10682Re: [carfree_cities] something to watch out for
- Jan 16, 2008Hi,
I am curious about the make-up - in regards to jobs of residents - in
other carfree developments. Does anyone have any concrete information?
How do the various tradespeople described do their jobs in those places,
both when they are based inside them or come from the outside?
It seems like there are other problems with this place, such as
inadequate public transport, so is the problem that this is a carfree
building rather than a carfree urban development plan?
In addition to answering these questions for ourselves, it would be
great to provide answers to the media, and so on (maybe someone from the
World Carfree Network Steering Committee who is based in England?)
J.H. Crawford wrote:
> 'No place for working class' in car-free new homes
> nlnews@... <mailto:nlnews%40archant.co.uk>
> 16 January 2008
> WORKING class people are being squeezed out of Tottenham by new
> car-free developments, which could turn the area into a "Little
> The accusation came from Councillor Ray Dodds, deputy chairman of
> Haringey Council's planning committee, who said you are "not allowed"
> to live in new "car-free" or "almost car-free" developments "unless
> you are nice and middle class, and carry a pen in your top pocket" in
> place of using a vehicle.
> The Labour councillor for Bruce Grove ward said car-free developments
> "are now being seen as a way to keep working class people out of
> housing" as many people's livelihoods depend on vehicles, from
> electricians and plumbers to taxi drivers and mobile mechanics.
> His outburst came as the committee debated an application for a
> five-storey block of 27 flats and houses in Tottenham High Road last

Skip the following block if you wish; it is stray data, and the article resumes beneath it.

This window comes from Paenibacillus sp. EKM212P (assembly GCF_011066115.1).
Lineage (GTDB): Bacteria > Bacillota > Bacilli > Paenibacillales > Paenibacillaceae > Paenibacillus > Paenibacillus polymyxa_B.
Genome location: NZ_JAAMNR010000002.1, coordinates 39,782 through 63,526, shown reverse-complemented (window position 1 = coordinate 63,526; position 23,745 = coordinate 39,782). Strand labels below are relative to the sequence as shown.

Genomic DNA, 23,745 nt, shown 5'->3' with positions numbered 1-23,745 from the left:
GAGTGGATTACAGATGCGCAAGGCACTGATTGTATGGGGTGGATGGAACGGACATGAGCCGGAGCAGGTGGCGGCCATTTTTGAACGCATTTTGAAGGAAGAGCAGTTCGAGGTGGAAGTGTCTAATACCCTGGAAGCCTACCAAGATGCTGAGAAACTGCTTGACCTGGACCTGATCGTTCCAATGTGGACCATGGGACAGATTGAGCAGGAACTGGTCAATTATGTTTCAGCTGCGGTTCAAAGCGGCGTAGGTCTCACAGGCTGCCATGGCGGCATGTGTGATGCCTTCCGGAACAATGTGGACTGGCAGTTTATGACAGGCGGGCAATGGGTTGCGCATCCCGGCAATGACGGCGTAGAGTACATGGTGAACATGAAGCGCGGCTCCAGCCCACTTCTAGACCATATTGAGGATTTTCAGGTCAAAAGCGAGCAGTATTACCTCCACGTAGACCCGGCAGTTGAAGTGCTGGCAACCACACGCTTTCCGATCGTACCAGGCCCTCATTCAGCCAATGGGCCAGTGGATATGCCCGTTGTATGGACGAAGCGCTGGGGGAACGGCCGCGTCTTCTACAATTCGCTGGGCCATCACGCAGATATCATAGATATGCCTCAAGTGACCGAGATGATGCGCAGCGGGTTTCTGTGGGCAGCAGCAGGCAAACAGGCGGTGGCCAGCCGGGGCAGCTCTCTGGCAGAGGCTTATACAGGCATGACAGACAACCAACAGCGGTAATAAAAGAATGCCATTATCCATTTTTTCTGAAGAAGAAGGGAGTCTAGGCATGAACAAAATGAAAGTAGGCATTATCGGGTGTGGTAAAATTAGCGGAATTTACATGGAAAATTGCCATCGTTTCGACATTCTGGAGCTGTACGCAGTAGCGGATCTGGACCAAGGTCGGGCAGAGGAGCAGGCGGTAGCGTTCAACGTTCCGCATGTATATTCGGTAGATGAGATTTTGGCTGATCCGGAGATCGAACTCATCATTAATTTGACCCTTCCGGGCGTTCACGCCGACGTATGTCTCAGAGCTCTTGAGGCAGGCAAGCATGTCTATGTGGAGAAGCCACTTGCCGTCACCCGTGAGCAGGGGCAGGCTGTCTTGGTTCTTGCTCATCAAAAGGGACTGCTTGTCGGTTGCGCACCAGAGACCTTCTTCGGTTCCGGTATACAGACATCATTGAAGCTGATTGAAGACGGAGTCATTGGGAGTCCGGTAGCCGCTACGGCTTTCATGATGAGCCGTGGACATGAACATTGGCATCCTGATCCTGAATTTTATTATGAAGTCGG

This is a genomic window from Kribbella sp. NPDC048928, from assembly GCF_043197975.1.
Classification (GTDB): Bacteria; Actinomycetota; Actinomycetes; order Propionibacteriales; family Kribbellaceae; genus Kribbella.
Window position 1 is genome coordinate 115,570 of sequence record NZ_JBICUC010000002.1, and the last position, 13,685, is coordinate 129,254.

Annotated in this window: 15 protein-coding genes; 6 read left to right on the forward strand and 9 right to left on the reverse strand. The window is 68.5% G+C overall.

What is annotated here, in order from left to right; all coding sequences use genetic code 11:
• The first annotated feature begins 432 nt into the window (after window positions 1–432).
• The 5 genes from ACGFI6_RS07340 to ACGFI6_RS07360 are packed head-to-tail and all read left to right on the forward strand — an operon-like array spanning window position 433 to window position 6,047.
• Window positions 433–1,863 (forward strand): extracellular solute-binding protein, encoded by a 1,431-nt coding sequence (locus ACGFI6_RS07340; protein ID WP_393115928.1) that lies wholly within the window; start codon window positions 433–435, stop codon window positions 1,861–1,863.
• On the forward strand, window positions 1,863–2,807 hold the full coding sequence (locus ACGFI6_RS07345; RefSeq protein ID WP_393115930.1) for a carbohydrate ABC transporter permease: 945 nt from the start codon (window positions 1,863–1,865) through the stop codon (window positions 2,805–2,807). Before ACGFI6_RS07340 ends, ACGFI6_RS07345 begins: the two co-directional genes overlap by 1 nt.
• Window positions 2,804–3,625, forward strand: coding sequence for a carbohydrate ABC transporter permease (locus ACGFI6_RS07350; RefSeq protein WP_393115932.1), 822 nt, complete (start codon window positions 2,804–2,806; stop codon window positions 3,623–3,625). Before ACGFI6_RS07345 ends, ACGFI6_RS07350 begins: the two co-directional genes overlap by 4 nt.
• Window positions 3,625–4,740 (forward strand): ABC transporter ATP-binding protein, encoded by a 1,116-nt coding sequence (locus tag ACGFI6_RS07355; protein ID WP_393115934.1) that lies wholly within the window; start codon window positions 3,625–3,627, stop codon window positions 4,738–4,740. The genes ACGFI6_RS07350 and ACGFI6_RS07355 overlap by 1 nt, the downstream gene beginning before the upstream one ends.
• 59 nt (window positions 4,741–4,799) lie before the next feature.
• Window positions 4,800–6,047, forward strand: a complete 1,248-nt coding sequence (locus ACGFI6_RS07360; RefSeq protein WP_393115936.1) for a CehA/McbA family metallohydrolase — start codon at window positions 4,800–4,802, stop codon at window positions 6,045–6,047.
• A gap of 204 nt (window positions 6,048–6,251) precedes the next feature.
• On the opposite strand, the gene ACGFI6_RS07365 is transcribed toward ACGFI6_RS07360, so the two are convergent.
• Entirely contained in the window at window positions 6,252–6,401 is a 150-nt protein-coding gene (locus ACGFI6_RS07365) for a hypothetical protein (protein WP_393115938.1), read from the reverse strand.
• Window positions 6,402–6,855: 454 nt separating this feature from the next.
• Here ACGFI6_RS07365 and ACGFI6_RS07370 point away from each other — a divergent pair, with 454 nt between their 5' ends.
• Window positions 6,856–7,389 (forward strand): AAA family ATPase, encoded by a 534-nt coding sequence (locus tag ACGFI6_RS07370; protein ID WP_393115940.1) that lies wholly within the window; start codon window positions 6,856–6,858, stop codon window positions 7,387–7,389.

> week, which offered just five parking spaces - one of a steady stream
> of similar applications in the area.
> Residents objecting to the plan on the site, at the junction of High
> Road and Hampden Lane in the Spurs match day controlled parking zone
> (CPZ), said their lives would get even worse if parking pressures
> One objector from the clogged, narrow Hampden Lane said she had a
> traffic cone thrown through her front window in December after taking
> a parking space that a neighbour believed to be "theirs".
> The application, for a former furniture salesroom, included four
> five-bedroom homes, one four-bedroom home, three three-bedroom homes,
> nine two-bedroom and 10 one-bedroom homes, plus commercial space on
> the ground floor.
> Councillor Dodds called for planning policy to be changed from a
> "very, very middle class concept" so it stops "excluding a large
> number of people".
> He added: "I understand why people think, 'Use a bus', but I defy you
> to be a plumber, electrician, or anything like that, and use public
> "If you're excluded from having parking permits then you're saying,
> 'Right, no more working class people in Tottenham, let's move them all
> out, let's make it Little Islington', and I for one don't want to live
> in Little Islington."
> Joyce Rosser, of the conservation area advisory committee, added the
> "desperate overcrowding on the current buses" and the building's
> "unsatisfactory frontage" to concerns over parking and density.
> Another Hampden Lane resident called for a seven-day CPZ to regulate
> parking before any more flats were approved.
> After 45 minutes' debate, councillors threw out the application on the
> grounds of its bulk and mass, the lack of recreation space and parking
> ----- ### -----
> J.H. Crawford Carfree Cities
> mailbox@... <mailto:mailbox%40carfree.com>
> http://www.carfree.com <http://www.carfree.com>
Green Idea Factory
CZ-10100 Praha 10
++420 605 915 970
++420 222 517 832
Green Idea Factory is a member of World Carfree Network
- << Previous post in topic Next post in topic >>